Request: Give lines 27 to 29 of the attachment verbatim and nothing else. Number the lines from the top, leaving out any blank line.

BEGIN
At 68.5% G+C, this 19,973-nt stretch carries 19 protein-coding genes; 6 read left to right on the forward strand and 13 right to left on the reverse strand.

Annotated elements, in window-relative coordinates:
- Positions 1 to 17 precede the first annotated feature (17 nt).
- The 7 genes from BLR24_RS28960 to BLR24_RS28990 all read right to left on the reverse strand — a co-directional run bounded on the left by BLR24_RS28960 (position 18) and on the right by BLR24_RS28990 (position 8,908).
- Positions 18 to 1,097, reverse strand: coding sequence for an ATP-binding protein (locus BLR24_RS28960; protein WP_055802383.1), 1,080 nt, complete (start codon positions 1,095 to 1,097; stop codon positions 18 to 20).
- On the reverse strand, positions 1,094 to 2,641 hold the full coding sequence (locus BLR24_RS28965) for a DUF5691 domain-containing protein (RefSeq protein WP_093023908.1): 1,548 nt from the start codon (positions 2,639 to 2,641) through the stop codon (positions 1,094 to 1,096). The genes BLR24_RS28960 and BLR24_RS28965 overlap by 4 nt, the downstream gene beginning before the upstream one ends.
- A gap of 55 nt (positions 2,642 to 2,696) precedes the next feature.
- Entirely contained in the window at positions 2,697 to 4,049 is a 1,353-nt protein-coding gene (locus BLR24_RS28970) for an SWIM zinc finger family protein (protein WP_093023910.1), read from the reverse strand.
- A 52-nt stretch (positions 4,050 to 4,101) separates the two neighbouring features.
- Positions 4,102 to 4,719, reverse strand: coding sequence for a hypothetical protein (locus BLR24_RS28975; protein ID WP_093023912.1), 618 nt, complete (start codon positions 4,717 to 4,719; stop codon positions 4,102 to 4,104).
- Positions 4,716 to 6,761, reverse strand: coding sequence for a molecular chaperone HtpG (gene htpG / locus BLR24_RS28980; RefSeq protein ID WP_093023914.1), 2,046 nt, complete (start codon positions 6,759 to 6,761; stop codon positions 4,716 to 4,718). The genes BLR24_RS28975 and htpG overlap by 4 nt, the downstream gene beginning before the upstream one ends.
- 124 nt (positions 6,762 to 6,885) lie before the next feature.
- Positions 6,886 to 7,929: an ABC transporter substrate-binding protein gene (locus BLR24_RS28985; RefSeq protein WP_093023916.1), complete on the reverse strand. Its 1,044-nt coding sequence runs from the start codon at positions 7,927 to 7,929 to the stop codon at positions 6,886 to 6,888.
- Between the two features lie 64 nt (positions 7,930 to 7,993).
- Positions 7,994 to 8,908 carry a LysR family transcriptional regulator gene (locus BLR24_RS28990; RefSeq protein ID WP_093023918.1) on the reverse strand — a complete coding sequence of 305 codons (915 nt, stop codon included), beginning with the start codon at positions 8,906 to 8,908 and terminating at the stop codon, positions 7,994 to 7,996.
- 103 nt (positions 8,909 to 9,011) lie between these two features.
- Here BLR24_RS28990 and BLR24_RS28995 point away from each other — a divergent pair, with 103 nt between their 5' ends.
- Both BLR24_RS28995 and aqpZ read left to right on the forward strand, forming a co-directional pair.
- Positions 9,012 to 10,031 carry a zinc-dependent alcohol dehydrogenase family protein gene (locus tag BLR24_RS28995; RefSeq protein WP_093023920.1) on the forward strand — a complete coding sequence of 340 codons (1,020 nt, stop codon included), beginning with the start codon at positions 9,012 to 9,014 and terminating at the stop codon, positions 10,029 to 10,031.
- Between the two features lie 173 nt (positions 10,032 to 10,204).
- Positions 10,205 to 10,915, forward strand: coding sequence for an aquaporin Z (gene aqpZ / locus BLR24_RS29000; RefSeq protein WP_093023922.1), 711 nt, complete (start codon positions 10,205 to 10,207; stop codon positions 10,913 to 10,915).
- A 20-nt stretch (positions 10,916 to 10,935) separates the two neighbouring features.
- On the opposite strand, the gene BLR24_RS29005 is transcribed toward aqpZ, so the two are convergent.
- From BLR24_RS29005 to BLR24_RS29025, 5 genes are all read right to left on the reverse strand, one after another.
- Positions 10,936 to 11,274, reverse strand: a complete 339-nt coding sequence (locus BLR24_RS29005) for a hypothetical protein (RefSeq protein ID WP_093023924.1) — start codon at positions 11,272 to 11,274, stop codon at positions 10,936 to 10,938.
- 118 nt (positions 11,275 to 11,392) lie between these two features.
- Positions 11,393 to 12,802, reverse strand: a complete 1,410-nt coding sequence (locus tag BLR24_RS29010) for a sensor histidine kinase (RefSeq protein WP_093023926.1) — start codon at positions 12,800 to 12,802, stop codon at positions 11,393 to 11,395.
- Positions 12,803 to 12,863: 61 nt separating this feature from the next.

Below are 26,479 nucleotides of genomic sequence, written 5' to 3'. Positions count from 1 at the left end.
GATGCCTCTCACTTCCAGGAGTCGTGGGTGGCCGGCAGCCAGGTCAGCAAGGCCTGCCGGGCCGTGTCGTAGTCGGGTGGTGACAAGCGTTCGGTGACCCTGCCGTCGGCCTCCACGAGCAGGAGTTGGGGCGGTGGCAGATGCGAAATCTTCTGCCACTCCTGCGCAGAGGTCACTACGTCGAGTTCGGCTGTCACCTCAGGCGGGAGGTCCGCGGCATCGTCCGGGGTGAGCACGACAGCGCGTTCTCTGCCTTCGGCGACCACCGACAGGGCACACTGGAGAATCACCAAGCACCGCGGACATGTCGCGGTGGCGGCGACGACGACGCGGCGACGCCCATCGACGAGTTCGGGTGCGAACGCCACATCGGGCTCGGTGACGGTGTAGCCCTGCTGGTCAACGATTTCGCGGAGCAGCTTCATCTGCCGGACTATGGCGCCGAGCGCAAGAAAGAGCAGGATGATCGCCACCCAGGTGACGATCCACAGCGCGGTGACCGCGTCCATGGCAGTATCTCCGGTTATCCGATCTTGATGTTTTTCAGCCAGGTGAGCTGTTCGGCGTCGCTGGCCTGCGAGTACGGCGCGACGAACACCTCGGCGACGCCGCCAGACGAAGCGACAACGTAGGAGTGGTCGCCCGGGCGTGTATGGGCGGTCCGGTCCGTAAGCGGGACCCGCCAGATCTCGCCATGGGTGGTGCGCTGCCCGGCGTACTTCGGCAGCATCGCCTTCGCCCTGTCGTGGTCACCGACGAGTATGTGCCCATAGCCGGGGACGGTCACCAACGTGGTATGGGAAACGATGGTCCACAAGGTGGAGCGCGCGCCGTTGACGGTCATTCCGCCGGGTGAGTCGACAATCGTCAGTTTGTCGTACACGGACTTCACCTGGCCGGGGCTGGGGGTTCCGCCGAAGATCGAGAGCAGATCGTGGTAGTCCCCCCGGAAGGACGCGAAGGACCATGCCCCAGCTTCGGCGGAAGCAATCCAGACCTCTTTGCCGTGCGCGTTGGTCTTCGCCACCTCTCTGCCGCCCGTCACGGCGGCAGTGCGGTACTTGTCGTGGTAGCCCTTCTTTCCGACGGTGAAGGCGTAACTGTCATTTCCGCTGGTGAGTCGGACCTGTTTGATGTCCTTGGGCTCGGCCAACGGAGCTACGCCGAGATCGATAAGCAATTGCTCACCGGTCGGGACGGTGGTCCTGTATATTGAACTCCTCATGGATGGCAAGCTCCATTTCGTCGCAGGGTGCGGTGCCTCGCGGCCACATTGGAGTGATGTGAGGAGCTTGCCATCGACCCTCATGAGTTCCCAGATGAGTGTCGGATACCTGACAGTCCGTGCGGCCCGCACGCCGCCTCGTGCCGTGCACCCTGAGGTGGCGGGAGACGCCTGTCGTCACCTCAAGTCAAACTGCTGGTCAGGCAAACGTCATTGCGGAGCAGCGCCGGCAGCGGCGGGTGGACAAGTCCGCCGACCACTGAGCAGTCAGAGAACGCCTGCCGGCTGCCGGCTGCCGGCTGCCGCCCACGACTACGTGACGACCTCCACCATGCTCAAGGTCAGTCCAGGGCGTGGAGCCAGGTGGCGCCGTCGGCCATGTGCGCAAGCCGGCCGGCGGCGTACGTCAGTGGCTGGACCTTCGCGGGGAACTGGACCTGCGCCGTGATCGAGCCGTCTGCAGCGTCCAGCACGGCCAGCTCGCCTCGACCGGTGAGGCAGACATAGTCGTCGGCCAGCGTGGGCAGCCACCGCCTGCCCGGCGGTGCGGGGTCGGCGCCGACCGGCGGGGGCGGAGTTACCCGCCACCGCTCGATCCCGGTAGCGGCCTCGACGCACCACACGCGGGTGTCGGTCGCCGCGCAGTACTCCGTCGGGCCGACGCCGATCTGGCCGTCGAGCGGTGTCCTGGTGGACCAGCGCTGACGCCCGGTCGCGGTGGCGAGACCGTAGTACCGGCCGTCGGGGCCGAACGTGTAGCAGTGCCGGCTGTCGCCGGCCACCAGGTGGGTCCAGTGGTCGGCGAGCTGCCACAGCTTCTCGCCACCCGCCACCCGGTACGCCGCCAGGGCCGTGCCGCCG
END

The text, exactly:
- Positions 11,393 to 12,802, reverse strand: a complete 1,410-nt coding sequence (locus tag BLR24_RS29010) for a sensor histidine kinase (RefSeq protein WP_093023926.1) — start codon at positions 12,800 to 12,802, stop codon at positions 11,393 to 11,395.
- Positions 12,803 to 12,863: 61 nt separating this feature from the next.

Below are 26,479 nucleotides of genomic sequence, written 5' to 3'. Positions count from 1 at the left end.